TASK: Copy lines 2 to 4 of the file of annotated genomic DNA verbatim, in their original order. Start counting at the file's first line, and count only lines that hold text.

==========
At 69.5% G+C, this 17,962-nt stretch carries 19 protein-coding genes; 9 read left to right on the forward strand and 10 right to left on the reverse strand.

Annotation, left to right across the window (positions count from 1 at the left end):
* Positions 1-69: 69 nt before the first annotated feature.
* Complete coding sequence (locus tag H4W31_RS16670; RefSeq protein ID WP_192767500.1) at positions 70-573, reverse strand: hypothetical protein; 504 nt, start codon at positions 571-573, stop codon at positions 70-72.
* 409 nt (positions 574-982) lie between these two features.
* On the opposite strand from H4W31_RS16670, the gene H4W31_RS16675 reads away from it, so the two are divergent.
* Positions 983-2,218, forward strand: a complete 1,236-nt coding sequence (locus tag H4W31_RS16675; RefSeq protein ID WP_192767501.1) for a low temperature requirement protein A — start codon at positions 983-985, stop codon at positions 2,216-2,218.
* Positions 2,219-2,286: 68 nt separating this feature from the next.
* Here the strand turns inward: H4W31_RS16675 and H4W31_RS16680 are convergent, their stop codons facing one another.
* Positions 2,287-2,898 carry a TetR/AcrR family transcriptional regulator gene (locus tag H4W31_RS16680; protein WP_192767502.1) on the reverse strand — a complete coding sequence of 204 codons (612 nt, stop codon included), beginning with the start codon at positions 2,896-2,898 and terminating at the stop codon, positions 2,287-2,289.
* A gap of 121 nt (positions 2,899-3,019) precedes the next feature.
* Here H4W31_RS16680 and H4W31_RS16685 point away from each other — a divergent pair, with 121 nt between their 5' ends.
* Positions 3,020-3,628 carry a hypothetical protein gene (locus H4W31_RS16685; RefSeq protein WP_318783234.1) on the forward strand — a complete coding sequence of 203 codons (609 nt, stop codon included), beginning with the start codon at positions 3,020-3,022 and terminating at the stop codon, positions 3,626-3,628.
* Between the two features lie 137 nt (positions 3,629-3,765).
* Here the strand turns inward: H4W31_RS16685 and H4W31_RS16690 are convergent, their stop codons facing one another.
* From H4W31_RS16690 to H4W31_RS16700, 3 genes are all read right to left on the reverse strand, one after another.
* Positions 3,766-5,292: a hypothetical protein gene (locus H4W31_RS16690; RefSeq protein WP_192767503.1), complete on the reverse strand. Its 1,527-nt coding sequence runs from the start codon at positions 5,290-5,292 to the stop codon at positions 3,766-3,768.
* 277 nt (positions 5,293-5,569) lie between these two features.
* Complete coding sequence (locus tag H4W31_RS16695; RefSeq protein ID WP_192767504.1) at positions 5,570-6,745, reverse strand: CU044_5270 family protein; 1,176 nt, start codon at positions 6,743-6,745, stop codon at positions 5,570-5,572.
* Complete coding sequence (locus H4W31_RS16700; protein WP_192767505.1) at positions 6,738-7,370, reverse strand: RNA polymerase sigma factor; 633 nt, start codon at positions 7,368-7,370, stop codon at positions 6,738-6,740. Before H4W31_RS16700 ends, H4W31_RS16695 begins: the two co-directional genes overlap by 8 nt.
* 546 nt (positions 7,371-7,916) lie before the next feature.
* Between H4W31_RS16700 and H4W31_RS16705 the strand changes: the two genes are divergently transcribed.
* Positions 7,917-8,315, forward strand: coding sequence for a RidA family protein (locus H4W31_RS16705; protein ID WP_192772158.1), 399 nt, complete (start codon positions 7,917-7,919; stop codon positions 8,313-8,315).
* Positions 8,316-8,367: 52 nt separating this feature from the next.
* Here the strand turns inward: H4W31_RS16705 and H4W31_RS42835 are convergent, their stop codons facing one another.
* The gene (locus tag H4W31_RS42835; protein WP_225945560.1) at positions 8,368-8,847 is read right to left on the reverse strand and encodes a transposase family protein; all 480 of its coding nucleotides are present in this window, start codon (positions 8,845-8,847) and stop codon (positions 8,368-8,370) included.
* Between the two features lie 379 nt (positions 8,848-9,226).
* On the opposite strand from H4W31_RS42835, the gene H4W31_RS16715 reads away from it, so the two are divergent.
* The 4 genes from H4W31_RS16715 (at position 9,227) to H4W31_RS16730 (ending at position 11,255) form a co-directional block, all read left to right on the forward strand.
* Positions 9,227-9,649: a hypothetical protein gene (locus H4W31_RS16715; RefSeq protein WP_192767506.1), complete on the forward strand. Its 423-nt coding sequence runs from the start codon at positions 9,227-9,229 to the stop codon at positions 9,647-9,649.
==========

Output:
Annotation, left to right across the window (positions count from 1 at the left end):
* Positions 1-69: 69 nt before the first annotated feature.
* Complete coding sequence (locus tag H4W31_RS16670; RefSeq protein ID WP_192767500.1) at positions 70-573, reverse strand: hypothetical protein; 504 nt, start codon at positions 571-573, stop codon at positions 70-72.